Graph Theory: Pages are nodes &
links are directed edges
Web Graph
Normal/Gaussian Distribution
Num of In-links
Power-law Distribution
Web Graph
Num of In-links
Small World Network
• Six degrees of separation
• Most pages are not neighbors
but most pages can be reached
from others by a small number
of hops
• Many hubs- pages with many inlinks
• Robust for random node deletions
• Other examples: road maps, networks of brain
neurons, voter networks, and social networks
Bow-Tie Structure of the Web
17 Million nodes
Broder et. al (Graph Structure of the Web, 2000)
Examined a large web graph (200M pages, 1.5B links)
Bow-Tie Structure
• 75% of pages do not have a direct path from
one page to another
• Ave distance is 16 clicks when path exists and
7 clicks when undirected path exists
• Diameter of SCC is at least 28 (max shortest
distance between any two nodes)
• Diameter of entire Web is at least 500 (most
distant node in IN to OUT)
Broder et al., Graph Structure of the Web, 2000
Web Structure’s Implications
• If we want to discover every web page on the Web, it’s
impossible since there are many pages that aren’t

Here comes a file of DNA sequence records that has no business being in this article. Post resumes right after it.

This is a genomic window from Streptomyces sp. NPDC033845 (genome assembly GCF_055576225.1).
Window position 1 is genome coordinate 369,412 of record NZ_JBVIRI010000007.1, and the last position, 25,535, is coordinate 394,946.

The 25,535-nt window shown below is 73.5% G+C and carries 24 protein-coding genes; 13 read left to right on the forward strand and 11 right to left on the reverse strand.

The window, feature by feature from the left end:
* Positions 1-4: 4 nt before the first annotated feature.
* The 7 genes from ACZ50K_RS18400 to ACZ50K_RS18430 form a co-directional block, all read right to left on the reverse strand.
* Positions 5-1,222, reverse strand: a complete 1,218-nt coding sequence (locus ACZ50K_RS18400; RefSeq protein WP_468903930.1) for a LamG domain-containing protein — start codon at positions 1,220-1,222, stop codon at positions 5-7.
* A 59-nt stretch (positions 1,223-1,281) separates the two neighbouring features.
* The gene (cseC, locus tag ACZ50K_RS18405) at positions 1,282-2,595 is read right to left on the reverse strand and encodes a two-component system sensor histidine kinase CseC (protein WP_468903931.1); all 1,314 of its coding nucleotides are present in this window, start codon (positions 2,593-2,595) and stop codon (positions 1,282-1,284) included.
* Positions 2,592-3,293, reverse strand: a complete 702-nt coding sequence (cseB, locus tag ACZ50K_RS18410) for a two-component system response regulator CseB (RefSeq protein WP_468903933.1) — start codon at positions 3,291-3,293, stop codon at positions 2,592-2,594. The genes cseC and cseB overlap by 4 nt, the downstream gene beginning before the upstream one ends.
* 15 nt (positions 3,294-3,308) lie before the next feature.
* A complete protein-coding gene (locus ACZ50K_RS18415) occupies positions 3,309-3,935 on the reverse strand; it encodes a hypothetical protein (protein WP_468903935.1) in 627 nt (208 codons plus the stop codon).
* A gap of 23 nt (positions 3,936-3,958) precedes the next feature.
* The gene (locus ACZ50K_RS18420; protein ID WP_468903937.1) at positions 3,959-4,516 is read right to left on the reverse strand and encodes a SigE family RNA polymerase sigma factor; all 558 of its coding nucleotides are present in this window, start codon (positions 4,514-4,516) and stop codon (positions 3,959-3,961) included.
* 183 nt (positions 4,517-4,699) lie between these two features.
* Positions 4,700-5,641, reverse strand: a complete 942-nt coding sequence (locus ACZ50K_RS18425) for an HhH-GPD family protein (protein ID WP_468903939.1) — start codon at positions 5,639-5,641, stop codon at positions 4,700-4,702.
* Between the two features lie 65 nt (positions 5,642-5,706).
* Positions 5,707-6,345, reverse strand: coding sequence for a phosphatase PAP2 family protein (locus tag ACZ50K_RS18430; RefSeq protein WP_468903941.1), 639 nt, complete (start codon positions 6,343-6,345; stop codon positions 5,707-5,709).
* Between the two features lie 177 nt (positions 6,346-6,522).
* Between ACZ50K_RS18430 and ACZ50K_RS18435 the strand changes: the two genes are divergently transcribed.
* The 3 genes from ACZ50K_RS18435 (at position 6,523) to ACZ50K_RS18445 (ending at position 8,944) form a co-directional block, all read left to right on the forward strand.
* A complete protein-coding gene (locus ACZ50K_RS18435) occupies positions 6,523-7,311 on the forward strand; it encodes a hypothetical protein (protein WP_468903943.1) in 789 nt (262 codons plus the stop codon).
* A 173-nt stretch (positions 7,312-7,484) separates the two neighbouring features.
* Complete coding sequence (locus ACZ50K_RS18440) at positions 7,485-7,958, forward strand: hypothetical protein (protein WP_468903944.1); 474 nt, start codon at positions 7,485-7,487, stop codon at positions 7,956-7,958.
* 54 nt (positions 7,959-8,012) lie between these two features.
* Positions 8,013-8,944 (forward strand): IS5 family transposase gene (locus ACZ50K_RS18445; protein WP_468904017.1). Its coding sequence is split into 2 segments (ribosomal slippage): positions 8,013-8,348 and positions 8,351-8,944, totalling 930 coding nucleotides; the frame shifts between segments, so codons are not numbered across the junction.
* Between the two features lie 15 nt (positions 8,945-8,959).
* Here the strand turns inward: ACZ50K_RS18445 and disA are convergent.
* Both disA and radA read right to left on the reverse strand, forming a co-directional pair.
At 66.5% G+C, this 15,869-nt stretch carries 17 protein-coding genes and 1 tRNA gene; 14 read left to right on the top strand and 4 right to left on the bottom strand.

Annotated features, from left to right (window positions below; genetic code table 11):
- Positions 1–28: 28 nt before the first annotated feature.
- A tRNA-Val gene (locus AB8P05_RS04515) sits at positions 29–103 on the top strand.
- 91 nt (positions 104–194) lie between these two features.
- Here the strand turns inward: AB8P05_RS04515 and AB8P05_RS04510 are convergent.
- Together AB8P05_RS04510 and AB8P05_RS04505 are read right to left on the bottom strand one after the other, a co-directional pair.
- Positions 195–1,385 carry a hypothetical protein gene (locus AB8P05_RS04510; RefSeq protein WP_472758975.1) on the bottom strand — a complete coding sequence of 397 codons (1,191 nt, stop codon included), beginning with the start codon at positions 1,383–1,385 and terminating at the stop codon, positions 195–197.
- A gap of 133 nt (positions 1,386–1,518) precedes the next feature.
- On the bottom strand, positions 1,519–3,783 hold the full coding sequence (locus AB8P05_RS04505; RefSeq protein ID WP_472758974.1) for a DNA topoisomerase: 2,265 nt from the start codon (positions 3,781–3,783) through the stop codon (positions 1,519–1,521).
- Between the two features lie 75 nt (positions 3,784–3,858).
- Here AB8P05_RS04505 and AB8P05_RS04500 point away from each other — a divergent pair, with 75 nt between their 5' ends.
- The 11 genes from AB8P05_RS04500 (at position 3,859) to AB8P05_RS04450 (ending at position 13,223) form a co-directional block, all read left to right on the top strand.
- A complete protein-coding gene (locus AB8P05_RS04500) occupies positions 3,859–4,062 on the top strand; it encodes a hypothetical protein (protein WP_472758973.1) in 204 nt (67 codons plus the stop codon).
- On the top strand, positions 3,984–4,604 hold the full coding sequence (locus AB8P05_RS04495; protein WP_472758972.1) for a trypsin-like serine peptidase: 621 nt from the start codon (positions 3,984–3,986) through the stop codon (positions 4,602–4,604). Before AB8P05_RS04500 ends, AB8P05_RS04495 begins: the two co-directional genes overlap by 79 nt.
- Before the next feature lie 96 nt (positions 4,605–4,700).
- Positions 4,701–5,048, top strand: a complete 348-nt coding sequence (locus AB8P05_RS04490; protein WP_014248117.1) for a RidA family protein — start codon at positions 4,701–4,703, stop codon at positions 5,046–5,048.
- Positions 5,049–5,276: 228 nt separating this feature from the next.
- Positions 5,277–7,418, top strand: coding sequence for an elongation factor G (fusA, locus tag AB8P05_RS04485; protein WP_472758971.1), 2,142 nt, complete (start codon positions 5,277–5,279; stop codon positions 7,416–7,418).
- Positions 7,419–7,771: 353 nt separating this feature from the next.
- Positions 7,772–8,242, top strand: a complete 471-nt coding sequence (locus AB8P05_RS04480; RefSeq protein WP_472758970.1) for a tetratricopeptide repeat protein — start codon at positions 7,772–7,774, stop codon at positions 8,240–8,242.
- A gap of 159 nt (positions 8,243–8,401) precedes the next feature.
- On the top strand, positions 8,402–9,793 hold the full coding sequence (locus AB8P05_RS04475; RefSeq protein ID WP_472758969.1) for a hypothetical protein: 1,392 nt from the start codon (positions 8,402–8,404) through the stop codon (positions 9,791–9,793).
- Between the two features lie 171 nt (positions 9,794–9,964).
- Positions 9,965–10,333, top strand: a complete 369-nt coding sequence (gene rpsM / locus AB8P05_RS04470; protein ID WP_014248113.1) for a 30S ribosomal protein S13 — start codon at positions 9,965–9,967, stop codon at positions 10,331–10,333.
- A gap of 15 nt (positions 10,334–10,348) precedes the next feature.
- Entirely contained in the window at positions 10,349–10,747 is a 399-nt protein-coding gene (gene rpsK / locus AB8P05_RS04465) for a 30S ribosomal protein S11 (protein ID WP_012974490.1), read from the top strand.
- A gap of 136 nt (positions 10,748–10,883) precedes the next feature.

linked to
• Finding popular pages is easy, but finding pages with
few in-links (the long tail) is more difficult
• How do we know when new pages are added to the
Web or removed?
• Incoming links could tell us something about the
“importance” of a page when searching the Web for
information (e.g., PageRank)
• Link structure of the Web can be artificially
How large is the Web?
1 trillion
unique URLs
How did Google discover all
these URLs?
By crawling the web
Web Crawler
Web crawlers are used to fetch a page, place all the page’s links in a
queue, and continue the process for each URL in the queue
Seed URLs
Visited URLs
Figure: McCown, Lazy Preservation: Reconstructing Websites from the Web Infrastructure, Dissertation, 2007
Problems with Web Crawling
• Slow because crawlers limit how frequently they make
requests to the same server (politeness policy)
• Many pages are disconnected from the SCC, passwordprotected, or protected by robots.txt
• There are an infinite number of pages (e.g., calendar)
so crawlers limit how deeply they crawl